But Miss Kilman did not hate Mrs. Dalloway. Turning her large gooseberry-coloured eyes upon Clarissa, observing her small pink face, her delicate body, her air of freshness and fashion, Miss Kilman felt, Fool! Simpleton! You who have known neither sorrow nor pleasure; who have trifled your life away! And there rose in her an overmastering desire to overcome her; to unmask her. If she could have felled her it would have eased her. But it was not the body; it was the soul and its mockery that she wished to subdue; make feel her mastery. If only she could make her weep; could ruin her; humiliate her; bring her to her knees crying, You are right! But this was God's will, not Miss Kilman's. It was to be a religious victory. So she glared; so she glowered.

Clarissa was really shocked. This a Christian—this woman! This woman had taken her daughter from her! She in touch with invisible presences! Heavy, ugly, commonplace, without kindness or grace, she know the meaning of life!

"You are taking Elizabeth to the Stores?" Mrs. Dalloway said.

—Virginia Woolf, Mrs. Dalloway

Postmodernism

Postmodernism refers generally to the period in history post-World War II. The term specifically refers to "non-realist and non-traditional literature and art of that period." Postmodernism is marked, according to Jean-François Lyotard, by the end of the myths or "meta-narratives" of western culture, such as Christianity, Science, Democracy, Communism, and Progress. That is, people have ceased to believe in these ideals. Like modernism, postmodernism's worldview is a radical shift. Postmodernism recognizes truth and meaning as being socially constructed. Part of postmodernism's project is to expose the way in which socially constructed truths become naturalized as absolute truth. Briefly, postmodernism, like modernism,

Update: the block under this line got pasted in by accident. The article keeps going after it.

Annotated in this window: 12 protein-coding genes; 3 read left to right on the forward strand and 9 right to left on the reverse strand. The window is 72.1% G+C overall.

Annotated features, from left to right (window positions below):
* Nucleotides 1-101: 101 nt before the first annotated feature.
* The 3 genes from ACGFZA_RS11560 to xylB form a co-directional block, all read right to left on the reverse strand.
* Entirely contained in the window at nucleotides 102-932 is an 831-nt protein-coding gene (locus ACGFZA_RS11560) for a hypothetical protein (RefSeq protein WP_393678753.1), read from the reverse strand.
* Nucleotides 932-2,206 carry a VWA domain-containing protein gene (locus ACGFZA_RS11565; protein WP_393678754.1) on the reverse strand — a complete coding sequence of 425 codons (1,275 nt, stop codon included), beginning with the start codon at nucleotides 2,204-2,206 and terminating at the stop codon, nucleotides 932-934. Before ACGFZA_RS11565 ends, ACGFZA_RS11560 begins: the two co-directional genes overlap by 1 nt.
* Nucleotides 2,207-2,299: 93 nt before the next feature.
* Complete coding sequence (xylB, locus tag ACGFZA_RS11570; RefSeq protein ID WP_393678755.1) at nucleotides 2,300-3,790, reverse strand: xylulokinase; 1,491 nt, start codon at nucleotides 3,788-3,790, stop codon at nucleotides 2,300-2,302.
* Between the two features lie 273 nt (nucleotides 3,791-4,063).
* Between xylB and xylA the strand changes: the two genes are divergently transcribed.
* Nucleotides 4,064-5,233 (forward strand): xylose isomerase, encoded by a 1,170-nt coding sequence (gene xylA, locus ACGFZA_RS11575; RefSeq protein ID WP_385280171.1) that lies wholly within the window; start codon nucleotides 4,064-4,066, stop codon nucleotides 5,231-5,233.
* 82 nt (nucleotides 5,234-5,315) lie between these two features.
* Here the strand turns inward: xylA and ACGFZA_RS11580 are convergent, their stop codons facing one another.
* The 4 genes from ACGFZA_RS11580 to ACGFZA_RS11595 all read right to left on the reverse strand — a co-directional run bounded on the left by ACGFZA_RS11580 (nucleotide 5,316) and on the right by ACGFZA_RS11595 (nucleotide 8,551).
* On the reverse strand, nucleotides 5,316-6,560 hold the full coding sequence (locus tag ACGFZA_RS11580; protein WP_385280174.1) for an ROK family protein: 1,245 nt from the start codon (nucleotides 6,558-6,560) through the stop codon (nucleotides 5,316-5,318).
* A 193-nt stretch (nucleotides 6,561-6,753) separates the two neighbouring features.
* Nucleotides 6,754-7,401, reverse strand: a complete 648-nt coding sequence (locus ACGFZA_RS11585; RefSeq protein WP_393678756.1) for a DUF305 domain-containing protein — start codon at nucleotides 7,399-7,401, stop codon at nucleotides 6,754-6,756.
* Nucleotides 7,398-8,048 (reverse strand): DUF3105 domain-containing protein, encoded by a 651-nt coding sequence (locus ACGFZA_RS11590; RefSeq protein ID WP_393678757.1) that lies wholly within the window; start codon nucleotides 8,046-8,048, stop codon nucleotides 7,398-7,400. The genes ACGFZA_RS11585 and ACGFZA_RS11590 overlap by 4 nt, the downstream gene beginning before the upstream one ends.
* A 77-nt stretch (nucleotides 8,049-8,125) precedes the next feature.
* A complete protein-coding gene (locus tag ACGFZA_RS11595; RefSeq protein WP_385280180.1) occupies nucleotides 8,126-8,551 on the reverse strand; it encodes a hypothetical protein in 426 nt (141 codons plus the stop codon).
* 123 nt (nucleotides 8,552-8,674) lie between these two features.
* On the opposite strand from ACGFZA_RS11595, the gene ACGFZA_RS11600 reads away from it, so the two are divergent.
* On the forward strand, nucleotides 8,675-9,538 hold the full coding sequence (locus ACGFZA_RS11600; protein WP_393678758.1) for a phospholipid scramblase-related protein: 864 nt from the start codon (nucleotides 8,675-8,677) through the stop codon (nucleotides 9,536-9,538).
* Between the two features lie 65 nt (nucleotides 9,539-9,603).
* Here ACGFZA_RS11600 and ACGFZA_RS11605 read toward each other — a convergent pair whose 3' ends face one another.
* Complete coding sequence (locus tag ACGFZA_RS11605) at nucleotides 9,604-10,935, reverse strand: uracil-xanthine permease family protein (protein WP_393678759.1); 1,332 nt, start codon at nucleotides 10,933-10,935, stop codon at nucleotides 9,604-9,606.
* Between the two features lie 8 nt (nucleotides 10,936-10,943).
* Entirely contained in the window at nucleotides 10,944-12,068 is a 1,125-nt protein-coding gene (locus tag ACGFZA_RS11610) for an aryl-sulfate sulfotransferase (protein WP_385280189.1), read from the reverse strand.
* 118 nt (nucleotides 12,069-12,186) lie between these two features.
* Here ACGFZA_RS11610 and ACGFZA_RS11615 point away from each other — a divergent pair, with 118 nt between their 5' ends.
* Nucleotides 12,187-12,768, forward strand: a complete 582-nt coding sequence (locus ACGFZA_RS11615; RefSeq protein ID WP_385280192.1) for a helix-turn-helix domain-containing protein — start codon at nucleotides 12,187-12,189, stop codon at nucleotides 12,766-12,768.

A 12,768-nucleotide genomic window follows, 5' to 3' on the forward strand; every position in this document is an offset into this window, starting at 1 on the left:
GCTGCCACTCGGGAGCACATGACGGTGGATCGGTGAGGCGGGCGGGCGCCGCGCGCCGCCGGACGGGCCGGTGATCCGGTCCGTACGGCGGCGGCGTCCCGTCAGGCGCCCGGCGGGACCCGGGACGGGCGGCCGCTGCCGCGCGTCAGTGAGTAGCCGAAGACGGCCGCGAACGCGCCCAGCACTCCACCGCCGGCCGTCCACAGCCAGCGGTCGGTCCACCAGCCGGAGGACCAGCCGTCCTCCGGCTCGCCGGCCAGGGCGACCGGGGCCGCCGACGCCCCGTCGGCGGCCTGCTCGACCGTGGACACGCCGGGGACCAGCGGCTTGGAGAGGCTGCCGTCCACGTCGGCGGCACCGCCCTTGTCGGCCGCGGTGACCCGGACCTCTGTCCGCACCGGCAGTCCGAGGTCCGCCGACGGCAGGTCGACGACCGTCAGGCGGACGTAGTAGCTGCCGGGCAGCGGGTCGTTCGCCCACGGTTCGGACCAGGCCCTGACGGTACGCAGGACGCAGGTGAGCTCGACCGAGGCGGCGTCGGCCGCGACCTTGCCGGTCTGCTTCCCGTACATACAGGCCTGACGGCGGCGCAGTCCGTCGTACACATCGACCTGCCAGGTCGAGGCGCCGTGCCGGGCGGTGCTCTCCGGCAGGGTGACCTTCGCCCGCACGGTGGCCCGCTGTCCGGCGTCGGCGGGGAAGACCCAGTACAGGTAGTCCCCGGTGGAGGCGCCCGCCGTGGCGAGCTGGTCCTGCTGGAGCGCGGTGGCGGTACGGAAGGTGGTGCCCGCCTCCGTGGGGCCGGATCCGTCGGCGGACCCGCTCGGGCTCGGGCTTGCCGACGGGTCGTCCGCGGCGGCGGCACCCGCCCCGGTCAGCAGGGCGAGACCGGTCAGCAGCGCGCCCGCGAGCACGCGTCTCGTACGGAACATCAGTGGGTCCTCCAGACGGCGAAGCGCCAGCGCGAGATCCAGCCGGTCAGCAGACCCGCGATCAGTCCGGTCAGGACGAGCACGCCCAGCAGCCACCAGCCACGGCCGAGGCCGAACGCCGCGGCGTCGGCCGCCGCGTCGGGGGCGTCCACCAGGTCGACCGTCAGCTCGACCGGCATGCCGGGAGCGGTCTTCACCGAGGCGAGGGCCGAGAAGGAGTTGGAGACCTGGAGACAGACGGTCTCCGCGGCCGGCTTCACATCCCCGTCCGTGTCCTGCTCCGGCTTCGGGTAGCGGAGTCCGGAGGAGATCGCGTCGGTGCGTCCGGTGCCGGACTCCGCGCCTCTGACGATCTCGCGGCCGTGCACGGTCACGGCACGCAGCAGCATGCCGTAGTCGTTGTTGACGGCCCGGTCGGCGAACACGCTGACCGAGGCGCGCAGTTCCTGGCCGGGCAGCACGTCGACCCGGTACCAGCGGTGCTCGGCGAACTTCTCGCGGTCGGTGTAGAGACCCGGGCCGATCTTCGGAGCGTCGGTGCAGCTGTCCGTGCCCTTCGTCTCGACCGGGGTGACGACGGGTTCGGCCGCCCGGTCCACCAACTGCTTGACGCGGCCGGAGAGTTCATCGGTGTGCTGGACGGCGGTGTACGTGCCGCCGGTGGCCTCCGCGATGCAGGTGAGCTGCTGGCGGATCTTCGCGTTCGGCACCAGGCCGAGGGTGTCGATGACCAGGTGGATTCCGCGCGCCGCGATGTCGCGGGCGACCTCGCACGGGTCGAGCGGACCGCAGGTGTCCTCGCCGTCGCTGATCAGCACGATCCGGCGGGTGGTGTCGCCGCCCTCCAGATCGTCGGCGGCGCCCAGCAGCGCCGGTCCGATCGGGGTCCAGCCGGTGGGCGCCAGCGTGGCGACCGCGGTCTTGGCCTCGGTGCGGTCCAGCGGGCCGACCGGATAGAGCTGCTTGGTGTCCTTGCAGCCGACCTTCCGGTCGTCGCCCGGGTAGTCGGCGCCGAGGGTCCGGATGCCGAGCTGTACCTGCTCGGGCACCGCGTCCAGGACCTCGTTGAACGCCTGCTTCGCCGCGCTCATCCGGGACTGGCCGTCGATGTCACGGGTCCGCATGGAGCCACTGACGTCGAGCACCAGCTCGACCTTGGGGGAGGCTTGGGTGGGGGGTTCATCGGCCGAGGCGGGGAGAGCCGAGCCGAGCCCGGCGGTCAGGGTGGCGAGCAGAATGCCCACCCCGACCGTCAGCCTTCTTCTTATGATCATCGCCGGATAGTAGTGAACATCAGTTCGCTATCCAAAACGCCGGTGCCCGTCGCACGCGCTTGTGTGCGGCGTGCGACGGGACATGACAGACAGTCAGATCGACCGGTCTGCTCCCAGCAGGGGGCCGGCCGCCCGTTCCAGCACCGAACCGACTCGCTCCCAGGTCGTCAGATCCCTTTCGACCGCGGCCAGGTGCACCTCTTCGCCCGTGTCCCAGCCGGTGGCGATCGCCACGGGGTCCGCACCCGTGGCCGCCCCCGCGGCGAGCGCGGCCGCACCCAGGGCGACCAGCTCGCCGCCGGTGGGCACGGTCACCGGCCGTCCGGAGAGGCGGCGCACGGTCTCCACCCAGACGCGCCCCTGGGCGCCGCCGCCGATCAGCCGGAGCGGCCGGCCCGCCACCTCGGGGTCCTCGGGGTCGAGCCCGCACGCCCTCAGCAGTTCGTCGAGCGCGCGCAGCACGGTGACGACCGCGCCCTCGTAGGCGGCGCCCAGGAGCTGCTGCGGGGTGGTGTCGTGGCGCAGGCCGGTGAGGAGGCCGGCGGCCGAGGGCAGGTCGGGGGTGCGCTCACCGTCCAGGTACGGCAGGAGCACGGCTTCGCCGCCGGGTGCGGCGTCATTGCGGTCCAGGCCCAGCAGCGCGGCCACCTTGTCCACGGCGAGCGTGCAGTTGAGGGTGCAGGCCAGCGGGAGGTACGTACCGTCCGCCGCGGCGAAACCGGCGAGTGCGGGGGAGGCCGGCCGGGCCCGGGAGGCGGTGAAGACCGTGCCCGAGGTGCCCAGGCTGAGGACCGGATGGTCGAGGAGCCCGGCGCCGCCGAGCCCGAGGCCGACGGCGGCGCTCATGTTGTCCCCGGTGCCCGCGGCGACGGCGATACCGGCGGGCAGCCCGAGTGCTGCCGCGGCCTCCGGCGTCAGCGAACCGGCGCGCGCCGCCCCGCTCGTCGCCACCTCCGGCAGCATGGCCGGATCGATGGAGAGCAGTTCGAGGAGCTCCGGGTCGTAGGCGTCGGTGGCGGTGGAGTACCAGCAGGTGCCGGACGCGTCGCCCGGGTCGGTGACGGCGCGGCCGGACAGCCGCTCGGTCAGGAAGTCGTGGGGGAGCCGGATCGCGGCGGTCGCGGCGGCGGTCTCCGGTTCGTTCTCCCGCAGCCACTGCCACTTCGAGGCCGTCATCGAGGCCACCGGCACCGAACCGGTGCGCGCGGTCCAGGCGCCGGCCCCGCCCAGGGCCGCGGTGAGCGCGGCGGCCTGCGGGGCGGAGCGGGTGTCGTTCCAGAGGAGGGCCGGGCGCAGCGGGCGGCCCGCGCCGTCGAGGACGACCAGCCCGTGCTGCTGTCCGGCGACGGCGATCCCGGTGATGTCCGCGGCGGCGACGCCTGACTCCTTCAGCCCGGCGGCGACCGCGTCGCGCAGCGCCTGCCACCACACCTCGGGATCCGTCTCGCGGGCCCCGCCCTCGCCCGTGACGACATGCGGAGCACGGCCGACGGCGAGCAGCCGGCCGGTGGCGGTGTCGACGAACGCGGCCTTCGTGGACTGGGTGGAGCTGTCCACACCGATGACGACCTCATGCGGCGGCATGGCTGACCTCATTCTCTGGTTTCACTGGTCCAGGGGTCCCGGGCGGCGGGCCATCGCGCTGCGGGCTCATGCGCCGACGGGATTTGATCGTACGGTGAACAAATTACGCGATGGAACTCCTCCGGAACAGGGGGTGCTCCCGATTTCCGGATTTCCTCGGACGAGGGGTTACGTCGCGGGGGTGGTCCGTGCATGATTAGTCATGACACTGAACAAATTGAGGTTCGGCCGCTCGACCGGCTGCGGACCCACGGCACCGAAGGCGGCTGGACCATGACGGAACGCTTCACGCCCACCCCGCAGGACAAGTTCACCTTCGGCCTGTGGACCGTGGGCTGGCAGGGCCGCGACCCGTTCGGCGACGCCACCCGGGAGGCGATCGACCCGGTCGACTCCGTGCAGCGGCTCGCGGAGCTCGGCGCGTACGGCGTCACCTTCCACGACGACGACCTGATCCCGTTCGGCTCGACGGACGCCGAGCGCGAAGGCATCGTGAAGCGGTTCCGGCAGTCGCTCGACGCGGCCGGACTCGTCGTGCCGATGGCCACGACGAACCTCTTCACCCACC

• uses self-referential language "play" to disrupt literary conventions and form.

• rejects the idea of orginality in art in the age of mass production.

• rejects plot and character as "meaningful artistic conventions."

• rejects mimetic representation.

• considers meaning "delusory."

John Barth identifies postmodern art as taking these modernist "characteristics to an extreme stage." Modernists also saw western culture in a state of decay but believed it could be saved. Postmodernists, on the other hand, have welcomed its downfall. Postmodernism's heyday was the 1970s and 1980s. Postmodern artists such as Andy Warhol were at the forefront of popular culture. Writers such as John Barth, Thomas Pynchon, Donald Barthelme, Kathy Acker, Jorge Luis Borges, and Italo Calvino are typically considered postmodern writers. Below is an excerpt from Calvino's Invisible Cities.

Cities and Eyes

It is the mood of the beholder which gives the city of Zemrude its form. If you go by whistling, your nose a-tilt behind the whistle, you will know it from below: window sills, flapping curtains, fountains. If you walk along hanging your head, your nails dug into the palms of your hands, your gaze will be held on the ground, in the gutters, the manhole covers, the fish scales, wastepaper. You cannot say that one aspect of the city is truer than the other, but you hear of the upper Zemrude chiefly from those who remember it, as they sink into the lower Zemrude, following every day the same stretches of street and finding again each morning the ill humor of the day before, encrusted at the foot of the walls. For everyone, sooner or later, the day comes when we bring our gaze down along the drainpipes and we can no longer detach it from the cobblestones. The reverse is not impossible, but it is more rare: and so we continue walking through Zemrude's streets with eyes now digging into the cellars, the foundations, the wells.

—Italo Calvino, Invisible Cities